Stephy Zaviour | Photo Credit: Thulasi Kakkat

The first person she narrated a story she wanted to make a film on was actor and friend Rajisha Vijayan in 2018. Just as everything fell into place the pandemic struck. It would be another two years when she would finally commit to a project as director. “Two of my friends, Mahesh Gopal and Jai Vishnu approached me with a script to read. They knew I was looking to direct a film, but this was not for that. When they asked who could be the lead, I suggested Rajisha. Unexpectedly I came on board as director… long story short, here we are!” she says. After a couple of false starts, the film finally started rolling in September 2022.

Contrary to the perception that her years in the industry would have made things easy for her, getting dates was not easy. “They see me as a costume designer; one of the first questions asked was ‘Has she worked as an AD (assistant director)? How good is she technically? How aware is she?’ Access, yes. But beyond that, it is not easy. That said, all the artists who are part of the project are here because they trust me.”

The Aadujeevitham experience
Aadujeevitham is a special film. I have been working on the film for six of the eight years that I have been part of the industry. I don’t think another film like this will happen again in my career as a costume designer. I have often wondered about Blessy sir choosing me. I barely had a couple of years of experience back then. Aadujeevitham is a once-in-a-lifetime experience. Prithviraj was such a professional, he would be dressed in the threadbare costumes of the film in the biting cold of the desert. Some actors tend to get cranky, he was a thorough professional about it. A lot of research went into the costumes, for instance, how constant exposure to the sun affects fabric or how blood on a fabric ages. The whole process has been interesting.

She carefully picked technicians and actors and meticulously planned the film, unwilling to leave anything to chance. The costume designer kicked in, “We can’t go on set and improvise… same rules as a director for me.” However, sometimes even the best-laid plans don’t pan out.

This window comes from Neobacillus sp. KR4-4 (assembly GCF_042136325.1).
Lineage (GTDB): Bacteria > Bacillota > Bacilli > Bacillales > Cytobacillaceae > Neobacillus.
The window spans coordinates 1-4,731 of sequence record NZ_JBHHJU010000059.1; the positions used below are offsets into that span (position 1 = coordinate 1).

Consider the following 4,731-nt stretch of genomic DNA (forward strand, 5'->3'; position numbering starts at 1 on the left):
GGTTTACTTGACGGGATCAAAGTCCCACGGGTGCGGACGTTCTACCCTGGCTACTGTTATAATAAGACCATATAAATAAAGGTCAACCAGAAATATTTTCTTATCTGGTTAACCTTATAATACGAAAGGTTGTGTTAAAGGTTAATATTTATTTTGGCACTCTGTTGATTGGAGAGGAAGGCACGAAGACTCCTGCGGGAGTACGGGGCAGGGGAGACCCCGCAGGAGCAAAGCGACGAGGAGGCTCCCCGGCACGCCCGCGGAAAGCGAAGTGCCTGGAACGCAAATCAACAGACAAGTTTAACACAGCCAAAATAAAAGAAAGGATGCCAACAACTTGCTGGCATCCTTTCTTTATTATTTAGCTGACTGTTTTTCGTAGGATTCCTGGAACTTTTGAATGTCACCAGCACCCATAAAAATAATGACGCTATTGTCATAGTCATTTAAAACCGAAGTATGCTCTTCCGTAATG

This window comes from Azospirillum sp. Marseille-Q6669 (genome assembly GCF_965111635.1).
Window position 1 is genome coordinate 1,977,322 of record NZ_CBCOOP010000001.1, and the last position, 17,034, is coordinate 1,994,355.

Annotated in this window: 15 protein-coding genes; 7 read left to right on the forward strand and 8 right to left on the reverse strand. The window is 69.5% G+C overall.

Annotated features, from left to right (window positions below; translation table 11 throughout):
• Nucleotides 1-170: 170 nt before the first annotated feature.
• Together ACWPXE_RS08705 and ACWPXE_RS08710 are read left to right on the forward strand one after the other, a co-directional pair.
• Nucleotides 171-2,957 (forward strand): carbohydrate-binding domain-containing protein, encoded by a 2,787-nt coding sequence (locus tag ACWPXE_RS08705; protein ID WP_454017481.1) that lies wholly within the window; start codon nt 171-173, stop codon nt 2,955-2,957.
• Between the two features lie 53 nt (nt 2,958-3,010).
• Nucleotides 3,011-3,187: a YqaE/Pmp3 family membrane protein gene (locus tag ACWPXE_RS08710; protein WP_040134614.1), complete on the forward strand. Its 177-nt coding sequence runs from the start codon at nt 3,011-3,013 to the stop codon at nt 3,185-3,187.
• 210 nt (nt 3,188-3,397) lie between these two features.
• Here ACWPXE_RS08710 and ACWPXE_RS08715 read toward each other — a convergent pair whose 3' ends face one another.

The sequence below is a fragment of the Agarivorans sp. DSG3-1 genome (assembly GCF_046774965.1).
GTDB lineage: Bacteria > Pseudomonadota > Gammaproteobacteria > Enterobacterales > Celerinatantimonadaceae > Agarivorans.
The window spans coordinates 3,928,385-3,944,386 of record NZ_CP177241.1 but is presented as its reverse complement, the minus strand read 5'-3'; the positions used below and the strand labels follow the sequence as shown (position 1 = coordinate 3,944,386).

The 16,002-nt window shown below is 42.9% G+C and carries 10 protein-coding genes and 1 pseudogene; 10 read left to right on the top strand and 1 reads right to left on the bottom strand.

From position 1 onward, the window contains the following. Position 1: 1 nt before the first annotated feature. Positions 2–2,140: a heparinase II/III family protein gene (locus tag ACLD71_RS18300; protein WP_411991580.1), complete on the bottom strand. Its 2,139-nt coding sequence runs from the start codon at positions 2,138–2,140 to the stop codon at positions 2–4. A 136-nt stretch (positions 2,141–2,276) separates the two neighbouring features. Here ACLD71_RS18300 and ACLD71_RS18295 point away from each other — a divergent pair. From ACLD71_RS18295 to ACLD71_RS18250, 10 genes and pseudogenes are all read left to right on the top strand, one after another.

“Since filming was delayed, the original DoP had to move to his next project. That is how Chandru Selvaraj came on board, I was meeting him for the first time. He does not speak Malayalam and my Tamil is below par. I was worried about how we would communicate…but it was one of the best things to happen!” says Stephy.

One of the things Chandru told her was to not get involved with the film’s costumes because that would distract her from the job at hand, and she calls it the best advice she could have got. It was not easy, she confesses, but she worked hard to not get involved. Though the costume designer is one of her former assistants, Sanooj, she stuck to her job as director.

Although a horror film inspired her, she says she prefers to be ‘genre-free’. “Women are expected to make templated films — ‘inspirational’ stories of empowerment — but I want to tell other kinds of stories too. If given a chance, I want to make an action film or even a horror flick. I don’t want to make a movie to ‘change the world’ because I have a producer’s money. Cinema should also entertain. And if I feel so strongly about something, there is always my social media.”

She says inspiration has come from everyone she has worked with irrespective of their gender. The problems she faced along the way while making the film, had nothing to do with her gender. “I have only faced the same problems that my male filmmaker peers have.”